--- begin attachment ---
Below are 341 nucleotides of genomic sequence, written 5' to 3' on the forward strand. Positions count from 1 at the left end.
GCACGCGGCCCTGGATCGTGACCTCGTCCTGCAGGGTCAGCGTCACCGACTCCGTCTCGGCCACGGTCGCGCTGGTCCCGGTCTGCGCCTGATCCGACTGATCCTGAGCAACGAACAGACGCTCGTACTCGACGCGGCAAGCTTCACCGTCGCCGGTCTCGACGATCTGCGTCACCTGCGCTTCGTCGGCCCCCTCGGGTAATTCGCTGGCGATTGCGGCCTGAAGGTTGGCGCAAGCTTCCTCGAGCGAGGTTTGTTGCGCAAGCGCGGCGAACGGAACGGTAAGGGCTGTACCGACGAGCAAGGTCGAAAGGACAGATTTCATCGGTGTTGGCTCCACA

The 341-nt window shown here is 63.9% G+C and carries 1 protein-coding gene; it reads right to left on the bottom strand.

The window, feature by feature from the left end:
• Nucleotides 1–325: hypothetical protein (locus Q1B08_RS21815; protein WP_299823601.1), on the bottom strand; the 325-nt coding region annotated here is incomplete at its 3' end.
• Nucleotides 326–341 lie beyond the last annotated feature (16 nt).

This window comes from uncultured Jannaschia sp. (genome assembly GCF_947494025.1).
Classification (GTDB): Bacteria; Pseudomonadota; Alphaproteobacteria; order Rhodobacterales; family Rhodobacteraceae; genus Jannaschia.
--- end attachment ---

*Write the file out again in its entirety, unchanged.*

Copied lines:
Below are 341 nucleotides of genomic sequence, written 5' to 3' on the forward strand. Positions count from 1 at the left end.
GCACGCGGCCCTGGATCGTGACCTCGTCCTGCAGGGTCAGCGTCACCGACTCCGTCTCGGCCACGGTCGCGCTGGTCCCGGTCTGCGCCTGATCCGACTGATCCTGAGCAACGAACAGACGCTCGTACTCGACGCGGCAAGCTTCACCGTCGCCGGTCTCGACGATCTGCGTCACCTGCGCTTCGTCGGCCCCCTCGGGTAATTCGCTGGCGATTGCGGCCTGAAGGTTGGCGCAAGCTTCCTCGAGCGAGGTTTGTTGCGCAAGCGCGGCGAACGGAACGGTAAGGGCTGTACCGACGAGCAAGGTCGAAAGGACAGATTTCATCGGTGTTGGCTCCACA

The 341-nt window shown here is 63.9% G+C and carries 1 protein-coding gene; it reads right to left on the bottom strand.

The window, feature by feature from the left end:
• Nucleotides 1–325: hypothetical protein (locus Q1B08_RS21815; protein WP_299823601.1), on the bottom strand; the 325-nt coding region annotated here is incomplete at its 3' end.
• Nucleotides 326–341 lie beyond the last annotated feature (16 nt).

This window comes from uncultured Jannaschia sp. (genome assembly GCF_947494025.1).
Classification (GTDB): Bacteria; Pseudomonadota; Alphaproteobacteria; order Rhodobacterales; family Rhodobacteraceae; genus Jannaschia.